Maybe it started in Hillsville, Virginia, in Grade 9 — which is a good year for no one, ever — as a lonely only child in a school filled with students from scattered locales who’d grown up with every classmate but him, after he’d been moved around by his parents more often than they filed tax returns. Or it could have been while he was at various Walmarts, working in theft prevention, disguised as a shopper while rubbing elbows with the great American underclass and unclassed looking for cheap socks and underwear while sometimes further reducing the price with five-finger-discounts. Perhaps it was when he started messing around more intensely with music in his early twenties, discovering not only Randy Newman and John Prine but magically, life-changingly (well, in a songwriting kind of way, which is life for those who do it) Fred Eaglesmith.
In any case, Nashville musician Sam Lewis somehow managed to mine a life history that was at times too tame, rife with pain, and a soul-twisting drain to create songs that strike against the mundane, especially when he effortlessly switches from roots music that could have been written in Guy Clark’s shed to beefy, soul-strutting R&B that could be cheekily blasted from any radio within earshot of Berry Gordy’s office. His melted-chocolate straddles these styles with ease.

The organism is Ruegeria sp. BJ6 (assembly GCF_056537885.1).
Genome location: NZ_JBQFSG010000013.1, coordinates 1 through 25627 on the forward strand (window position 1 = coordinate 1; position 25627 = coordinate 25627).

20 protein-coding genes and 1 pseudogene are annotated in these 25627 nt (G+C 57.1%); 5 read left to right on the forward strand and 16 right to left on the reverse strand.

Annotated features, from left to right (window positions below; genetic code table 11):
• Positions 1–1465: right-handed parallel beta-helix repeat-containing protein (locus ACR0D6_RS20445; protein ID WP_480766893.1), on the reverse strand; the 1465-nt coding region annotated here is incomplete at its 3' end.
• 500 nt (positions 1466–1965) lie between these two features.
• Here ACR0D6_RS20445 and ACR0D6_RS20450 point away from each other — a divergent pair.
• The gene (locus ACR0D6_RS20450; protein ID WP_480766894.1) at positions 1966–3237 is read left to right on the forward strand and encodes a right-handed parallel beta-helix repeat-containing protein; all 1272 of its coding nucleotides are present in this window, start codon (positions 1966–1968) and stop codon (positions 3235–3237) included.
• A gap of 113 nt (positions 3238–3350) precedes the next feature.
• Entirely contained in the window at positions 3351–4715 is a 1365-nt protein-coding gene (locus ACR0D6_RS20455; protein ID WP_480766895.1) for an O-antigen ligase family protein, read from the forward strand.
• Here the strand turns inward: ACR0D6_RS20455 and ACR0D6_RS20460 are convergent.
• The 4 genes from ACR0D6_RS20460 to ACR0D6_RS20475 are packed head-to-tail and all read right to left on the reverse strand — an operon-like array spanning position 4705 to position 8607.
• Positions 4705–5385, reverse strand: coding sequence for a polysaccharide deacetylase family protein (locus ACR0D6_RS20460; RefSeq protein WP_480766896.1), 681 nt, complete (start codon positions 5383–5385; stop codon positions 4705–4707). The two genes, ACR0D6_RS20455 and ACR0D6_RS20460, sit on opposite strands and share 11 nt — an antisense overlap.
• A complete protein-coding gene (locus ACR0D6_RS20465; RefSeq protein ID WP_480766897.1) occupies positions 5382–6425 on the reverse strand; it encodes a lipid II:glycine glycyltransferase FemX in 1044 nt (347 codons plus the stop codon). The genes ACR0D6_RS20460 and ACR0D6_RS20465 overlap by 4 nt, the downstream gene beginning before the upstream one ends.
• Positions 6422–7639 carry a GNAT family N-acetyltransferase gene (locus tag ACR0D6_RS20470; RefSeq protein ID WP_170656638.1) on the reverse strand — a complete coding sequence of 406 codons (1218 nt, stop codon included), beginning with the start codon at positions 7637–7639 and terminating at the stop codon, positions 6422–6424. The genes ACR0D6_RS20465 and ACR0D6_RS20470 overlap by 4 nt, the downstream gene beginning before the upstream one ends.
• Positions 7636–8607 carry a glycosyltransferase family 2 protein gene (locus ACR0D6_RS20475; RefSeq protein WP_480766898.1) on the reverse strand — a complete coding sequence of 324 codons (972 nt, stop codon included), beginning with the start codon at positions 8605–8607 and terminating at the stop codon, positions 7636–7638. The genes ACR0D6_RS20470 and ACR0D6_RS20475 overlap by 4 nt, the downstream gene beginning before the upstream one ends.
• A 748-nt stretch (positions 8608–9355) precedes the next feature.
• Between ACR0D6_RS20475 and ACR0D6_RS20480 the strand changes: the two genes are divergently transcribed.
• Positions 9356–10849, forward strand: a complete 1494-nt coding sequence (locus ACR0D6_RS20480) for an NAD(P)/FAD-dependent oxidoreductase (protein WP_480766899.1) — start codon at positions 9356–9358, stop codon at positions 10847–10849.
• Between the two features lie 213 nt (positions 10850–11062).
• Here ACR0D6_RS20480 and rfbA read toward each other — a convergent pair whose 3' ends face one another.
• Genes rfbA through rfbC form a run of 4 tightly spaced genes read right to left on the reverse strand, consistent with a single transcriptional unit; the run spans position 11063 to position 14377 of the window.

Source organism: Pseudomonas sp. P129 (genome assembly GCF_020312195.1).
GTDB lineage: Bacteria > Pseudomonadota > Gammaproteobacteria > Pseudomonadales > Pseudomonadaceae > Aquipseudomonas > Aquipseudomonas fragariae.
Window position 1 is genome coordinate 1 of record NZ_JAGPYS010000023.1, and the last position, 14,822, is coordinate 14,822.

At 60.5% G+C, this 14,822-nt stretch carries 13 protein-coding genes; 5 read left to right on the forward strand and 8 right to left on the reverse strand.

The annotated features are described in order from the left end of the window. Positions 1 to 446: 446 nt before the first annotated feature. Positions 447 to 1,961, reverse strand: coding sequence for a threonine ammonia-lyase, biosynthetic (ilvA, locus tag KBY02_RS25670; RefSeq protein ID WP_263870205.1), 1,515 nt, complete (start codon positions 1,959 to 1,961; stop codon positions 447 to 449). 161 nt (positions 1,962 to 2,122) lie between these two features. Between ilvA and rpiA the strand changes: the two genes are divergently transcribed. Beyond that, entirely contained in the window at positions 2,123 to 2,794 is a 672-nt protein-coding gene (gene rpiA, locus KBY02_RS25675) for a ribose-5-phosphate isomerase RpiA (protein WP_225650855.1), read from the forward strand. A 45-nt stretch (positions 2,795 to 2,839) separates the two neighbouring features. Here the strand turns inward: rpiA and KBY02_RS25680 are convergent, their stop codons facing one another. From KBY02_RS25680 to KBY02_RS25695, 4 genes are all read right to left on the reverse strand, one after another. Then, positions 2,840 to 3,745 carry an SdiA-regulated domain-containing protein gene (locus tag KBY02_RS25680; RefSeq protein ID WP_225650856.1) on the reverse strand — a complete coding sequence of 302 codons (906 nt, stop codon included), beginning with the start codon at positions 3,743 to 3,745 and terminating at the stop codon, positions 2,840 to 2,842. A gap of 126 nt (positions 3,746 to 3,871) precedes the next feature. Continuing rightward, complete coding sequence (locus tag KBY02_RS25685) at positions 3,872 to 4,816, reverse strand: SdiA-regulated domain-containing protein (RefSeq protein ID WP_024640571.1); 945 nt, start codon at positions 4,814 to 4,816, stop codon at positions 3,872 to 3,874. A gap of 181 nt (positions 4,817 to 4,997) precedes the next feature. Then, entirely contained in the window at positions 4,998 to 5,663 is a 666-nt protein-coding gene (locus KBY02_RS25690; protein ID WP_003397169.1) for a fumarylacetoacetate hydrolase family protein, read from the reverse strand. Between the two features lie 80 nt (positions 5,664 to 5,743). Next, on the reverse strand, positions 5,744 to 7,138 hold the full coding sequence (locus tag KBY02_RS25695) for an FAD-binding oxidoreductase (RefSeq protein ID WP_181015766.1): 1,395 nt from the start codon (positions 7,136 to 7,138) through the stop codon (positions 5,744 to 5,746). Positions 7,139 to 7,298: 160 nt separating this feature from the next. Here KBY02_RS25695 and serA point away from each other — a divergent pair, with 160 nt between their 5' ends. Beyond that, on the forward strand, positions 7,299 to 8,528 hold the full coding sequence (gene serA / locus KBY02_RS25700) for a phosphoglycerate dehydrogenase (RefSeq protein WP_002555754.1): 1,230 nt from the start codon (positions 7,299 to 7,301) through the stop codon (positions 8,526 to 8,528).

“I’m a public servant,” says Lewis from the Vancouver room he’s using as a temporary home base for his Canadian tour (yes, he loves it and finds it amazing and absolutely beautiful and will be returning) and from where he can come and go from gigs in Bella Coola, Winnipeg, Calgary, and beyond. “I serve people; I put into songs the things that people can’t say, but they feel.”
Lewis started writing songs after he started working for Walmart in North Carolina on the floor in theft prevention when he was 21. He later transferred to Knoxville, Tennessee, and was still working there when he settled in Nashville as a songwriter. By then he’d moved to the optical department, where a small and compassionate team worked their schedules around his growing calendar of tours. He stayed with the company for about 10 years because he needed the health benefits, and only left when they wouldn’t grant a short leave to tour Great Britain.
Friends had encouraged him to share his songs live. “I didn’t really have a lot but I just got addicted to (songwriting.) I was (in my) early twenties — you’re trying to not make too many big, insane, terrible decisions, and also trying to figure out who the hell you are.